Stewart v. Abend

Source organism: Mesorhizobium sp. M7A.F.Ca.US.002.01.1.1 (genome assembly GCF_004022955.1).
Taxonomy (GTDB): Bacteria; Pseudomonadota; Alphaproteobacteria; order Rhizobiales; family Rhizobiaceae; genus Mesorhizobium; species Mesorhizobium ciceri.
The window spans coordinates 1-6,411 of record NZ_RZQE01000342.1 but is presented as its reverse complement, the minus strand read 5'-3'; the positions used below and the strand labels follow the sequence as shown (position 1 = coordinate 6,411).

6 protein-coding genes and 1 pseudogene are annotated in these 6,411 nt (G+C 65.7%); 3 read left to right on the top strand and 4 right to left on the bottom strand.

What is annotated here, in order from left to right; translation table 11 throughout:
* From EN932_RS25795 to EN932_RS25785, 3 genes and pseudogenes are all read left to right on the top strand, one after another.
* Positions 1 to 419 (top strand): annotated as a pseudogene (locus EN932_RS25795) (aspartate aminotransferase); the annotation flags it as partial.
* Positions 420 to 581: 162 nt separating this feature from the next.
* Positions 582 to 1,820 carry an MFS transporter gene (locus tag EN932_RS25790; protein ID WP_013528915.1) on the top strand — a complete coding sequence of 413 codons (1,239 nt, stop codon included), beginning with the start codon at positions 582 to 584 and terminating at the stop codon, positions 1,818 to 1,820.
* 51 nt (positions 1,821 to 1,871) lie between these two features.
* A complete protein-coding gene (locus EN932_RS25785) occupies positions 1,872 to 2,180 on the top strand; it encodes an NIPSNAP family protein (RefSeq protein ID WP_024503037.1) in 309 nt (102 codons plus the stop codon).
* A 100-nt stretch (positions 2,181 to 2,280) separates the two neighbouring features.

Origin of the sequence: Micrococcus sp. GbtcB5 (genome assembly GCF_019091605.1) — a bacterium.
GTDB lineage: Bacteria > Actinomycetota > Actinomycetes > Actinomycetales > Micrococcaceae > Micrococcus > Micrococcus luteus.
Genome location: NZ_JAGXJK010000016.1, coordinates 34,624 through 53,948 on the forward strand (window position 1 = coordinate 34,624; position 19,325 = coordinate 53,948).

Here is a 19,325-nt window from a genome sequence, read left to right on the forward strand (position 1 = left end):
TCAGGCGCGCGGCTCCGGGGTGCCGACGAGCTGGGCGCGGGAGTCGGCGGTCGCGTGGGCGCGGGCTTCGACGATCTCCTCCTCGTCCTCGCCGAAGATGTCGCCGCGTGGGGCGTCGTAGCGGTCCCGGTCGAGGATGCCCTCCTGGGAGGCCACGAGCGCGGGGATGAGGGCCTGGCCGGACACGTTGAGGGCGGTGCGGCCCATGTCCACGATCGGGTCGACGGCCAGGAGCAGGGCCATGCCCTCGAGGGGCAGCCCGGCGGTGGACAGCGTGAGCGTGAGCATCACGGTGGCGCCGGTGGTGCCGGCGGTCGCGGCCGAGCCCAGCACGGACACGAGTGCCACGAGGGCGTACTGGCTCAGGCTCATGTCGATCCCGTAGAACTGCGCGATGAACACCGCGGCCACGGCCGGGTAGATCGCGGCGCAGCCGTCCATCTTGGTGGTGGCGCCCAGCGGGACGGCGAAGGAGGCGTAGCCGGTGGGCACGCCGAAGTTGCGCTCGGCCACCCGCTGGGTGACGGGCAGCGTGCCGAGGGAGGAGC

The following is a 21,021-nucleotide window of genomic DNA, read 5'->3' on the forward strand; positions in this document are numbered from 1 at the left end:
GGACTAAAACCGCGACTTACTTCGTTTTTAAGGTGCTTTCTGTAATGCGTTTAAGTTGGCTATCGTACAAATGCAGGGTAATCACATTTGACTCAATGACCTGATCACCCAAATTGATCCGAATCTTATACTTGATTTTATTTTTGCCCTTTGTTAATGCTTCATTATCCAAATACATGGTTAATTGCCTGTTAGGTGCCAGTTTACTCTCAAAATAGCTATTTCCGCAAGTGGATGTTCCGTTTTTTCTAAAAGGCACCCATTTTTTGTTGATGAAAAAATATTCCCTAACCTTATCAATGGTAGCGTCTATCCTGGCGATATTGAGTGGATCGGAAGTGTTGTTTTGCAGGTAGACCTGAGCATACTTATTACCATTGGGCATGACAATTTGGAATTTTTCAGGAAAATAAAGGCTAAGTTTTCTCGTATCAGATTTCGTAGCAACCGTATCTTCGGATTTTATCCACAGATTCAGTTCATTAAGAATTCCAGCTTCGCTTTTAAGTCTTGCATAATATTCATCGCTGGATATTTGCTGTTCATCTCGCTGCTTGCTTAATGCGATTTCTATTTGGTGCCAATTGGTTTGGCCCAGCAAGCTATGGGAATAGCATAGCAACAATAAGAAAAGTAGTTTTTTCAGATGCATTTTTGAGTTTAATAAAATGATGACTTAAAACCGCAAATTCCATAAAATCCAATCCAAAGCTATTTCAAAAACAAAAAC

In 1945, author Cornell Woolrich agreed to assign the motion picture rights to several of his stories, including the one at issue, to petitioners’ predecessor in interest. He also agreed to renew the copyrights in the stories at the appropriate time, and to assign the same motion picture rights to the predecessor in interest for the 28-year renewal term provided by the Copyright Act of 1909. The film version of the story in question was produced and distributed in 1954. Woolrich died in 1968 without a surviving spouse or child, and before he could obtain the rights in the renewal term for petitioners as promised. In 1969, his executor renewed the copyright in the story and assigned the renewal rights to respondent Abend. Apparently in reliance on Rohauer v. Killiam Shows, Inc., 551 F.2d 484 (CA2) — which held that the owner of the copyright in a derivative work may continue to use the existing derivative work according to the original grant from the author of the preexisting work even if the grant of rights in the preexisting work lapsed — petitioners subsequently rereleased and publicly exhibited the film. Abend filed suit, alleging, among other things, that the rerelease infringed his copyright in the story because petitioners’ right to use the story during the renewal term lapsed when Woolrich died. The District Court granted petitioners’ motions for summary judgment based on Rohauer and the “fair use” defense. The Court of Appeals reversed, rejecting the reasoning of Rohauer. Relying on Miller Music Corp. v. Charles N. Daniels, Inc., 362 U. S. 373 — which held that assignment of renewal rights by an author before the time for renewal arrives cannot defeat the right of the author’s statutory successor to the renewal rights if the author dies before the right to renewal accrues — the court concluded that petitioners received from Woolrich only an expectancy in the renewal rights that never matured, and that his executor, as his statutory successor, was entitled to renew the copyright and to assign it to Abend. The court also determined that petitioners’ use of Woolrich’s story in their film was not fair use.